Right ‘ to Repair took another step in the right direction. While Apple announced in November that it is going to start the Self Service Repair program, longtime nemesis Microsoft is going to work with iFixit to make repair kits available to certain repair centers to fix Surface devices. Both companies are making these changes to open up more to the right-to-repair push expectations.
iFixit Announces Partnership with Microsoft
iFixit announced in a blog post that it would be creating repair kits and making them available to iFixit Pro independent repairers, Microsoft Authorized Service Providers, Microsoft Experience Centers, and Microsoft Commercial customers. These would be for the sole purpose of servicing Surface devices.
“Microsoft has taken a big step toward making repair accessible to their customers, and their timing is perfect as Right to Repair gains momentum across the U.S.,” explained iFixit CEO Kyle Wiens. “Having OEM tools available will give repair technicians the ability to help their customers keep their devices alive for longer.”
The toolkit is designed by Microsoft and manufactured by iFixit to allow repair centers to deal with the adhesive that bonds select Surface models. iFixit admitted that “working with adhesive is one of the most challenging aspects of repairing the Surface line.” It’s a detail that needs to be handled precisely to not damage delicate components. The iFixit toolkit is designed to prevent damage, specifically at repair centers that handle a high volume of repairs.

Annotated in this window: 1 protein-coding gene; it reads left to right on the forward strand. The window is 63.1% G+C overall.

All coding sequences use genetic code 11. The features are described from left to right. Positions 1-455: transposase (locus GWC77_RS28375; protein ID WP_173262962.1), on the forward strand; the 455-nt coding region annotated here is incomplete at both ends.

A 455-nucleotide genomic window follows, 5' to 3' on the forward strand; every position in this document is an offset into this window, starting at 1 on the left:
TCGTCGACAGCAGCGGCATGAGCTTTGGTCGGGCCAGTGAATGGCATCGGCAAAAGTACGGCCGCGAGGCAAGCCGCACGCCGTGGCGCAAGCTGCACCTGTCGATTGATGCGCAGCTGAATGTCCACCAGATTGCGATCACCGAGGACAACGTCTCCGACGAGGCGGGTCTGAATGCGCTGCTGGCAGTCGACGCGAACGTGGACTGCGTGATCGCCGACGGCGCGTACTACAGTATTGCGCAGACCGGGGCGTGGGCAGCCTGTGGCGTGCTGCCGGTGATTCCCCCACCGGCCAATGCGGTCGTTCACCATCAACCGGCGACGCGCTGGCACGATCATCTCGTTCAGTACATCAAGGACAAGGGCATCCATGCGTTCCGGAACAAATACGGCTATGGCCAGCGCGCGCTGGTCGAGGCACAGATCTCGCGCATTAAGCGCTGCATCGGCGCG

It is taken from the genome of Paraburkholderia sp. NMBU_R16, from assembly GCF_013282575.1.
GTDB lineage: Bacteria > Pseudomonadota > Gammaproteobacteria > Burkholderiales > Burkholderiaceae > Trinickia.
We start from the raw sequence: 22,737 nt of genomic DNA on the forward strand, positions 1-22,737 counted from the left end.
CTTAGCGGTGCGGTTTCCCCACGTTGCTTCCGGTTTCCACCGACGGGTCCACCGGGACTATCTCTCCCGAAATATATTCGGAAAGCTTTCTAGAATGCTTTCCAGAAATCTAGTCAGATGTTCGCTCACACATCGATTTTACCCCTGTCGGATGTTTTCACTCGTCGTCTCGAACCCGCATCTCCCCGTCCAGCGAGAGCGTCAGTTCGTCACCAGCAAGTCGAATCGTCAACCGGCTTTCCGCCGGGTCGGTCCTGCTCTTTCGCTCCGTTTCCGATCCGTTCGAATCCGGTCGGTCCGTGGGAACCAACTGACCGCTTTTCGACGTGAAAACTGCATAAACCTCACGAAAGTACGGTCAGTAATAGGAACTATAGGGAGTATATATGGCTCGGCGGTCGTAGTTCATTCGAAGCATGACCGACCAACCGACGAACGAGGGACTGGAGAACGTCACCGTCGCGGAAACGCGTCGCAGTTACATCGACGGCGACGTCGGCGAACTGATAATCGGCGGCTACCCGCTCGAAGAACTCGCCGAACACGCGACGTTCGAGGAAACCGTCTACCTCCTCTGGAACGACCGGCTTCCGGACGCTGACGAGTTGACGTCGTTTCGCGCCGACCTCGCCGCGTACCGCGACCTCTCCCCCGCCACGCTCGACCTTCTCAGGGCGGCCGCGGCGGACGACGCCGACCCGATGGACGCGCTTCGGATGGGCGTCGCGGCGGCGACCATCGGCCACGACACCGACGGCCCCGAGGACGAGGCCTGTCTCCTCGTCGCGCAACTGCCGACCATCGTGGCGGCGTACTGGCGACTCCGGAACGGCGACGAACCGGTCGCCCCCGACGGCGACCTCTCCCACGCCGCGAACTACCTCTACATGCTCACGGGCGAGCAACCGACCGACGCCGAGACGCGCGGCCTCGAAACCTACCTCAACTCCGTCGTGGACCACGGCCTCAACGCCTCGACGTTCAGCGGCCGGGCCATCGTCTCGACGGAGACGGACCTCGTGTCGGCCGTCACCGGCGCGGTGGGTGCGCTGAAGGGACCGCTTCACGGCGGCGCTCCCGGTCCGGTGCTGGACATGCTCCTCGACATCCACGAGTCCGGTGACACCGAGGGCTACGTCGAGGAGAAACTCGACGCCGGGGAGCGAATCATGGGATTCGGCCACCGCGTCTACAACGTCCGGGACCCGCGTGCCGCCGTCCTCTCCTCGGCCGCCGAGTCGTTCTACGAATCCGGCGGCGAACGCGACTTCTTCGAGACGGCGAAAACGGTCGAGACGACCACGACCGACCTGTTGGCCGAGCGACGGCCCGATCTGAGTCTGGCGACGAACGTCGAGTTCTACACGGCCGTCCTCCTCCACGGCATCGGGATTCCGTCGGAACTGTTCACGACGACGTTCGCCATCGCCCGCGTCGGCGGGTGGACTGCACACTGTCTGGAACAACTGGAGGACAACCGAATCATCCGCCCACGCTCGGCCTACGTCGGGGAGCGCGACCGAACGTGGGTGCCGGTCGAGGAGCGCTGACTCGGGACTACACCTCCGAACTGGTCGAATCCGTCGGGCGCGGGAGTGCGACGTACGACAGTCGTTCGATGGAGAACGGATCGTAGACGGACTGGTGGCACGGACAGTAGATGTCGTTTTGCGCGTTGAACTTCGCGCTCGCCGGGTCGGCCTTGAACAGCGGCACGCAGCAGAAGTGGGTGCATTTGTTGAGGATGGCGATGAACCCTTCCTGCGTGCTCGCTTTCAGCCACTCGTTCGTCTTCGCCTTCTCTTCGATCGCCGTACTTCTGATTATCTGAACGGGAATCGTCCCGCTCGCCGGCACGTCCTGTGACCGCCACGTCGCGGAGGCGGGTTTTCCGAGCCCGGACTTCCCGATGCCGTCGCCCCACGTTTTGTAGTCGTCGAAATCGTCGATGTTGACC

Inside the iFixit Toolkit
The Surface Display Bonding Frame works with weights to press the screen onto the Surface device. It’s included in the toolkit along with a 12″ x 12″ x 3/8″ piece of foam for the device to sit on while it’s being repaired. The frame is available in two sizes to fit Microsoft Surface Pro 7+, Microsoft Surface Pro 8, and Microsoft Surface Pro X.
Also in the repair kit is the Surface Battery Cover. This is placed on top of the device when it’s opened up to ensure there is no contact with the motherboard or other sensitive components. It’s designed for use with the Microsoft Surface Laptop, Surface Laptop Go, Surface Laptop SE, and Surface Laptop Studio.
Another special piece in the toolkit is the Surface Display Debonding Tool. This is used to remove the screen assembly from the Surface so that the opening pick won’t be inserted too far and damage the device. It’s designed specifically for the Microsoft Pro 7+, Microsoft Surface Pro 8, and Microsoft Surface Pro X.
To obtain the toolkit, repair professionals need to agree to the “Repair Technician’s Creed.”
Following Apple’s Lead
Again, the Microsoft-iFixit alliance to offer the Surface repair kits to repair professionals comes on the heels of Apple going a step further to offer a Self Service Repair program to those who own an iPhone 12 or iPhone 13. The program will launch in 2022 and expand to M1 Macs later in the year.
While Apple is taking the idea a step further by opening the program to users rather than repair professionals, it’s completing a larger leap after previously invalidating user warranties for self repair.
All of it comes on the heels of the “Right to Repair” push by lawmakers. This legislation would force tech companies, such as Apple and Microsoft, to allow users the option of self repair.
What does the repair competition mean to consumers? It can only lead to more freedom to repair your device the way you want to – whether you repair it yourself or take it back to the store or a third-party repair center.
If you’ve always wished you could repair your own devices, the option is closer than ever..
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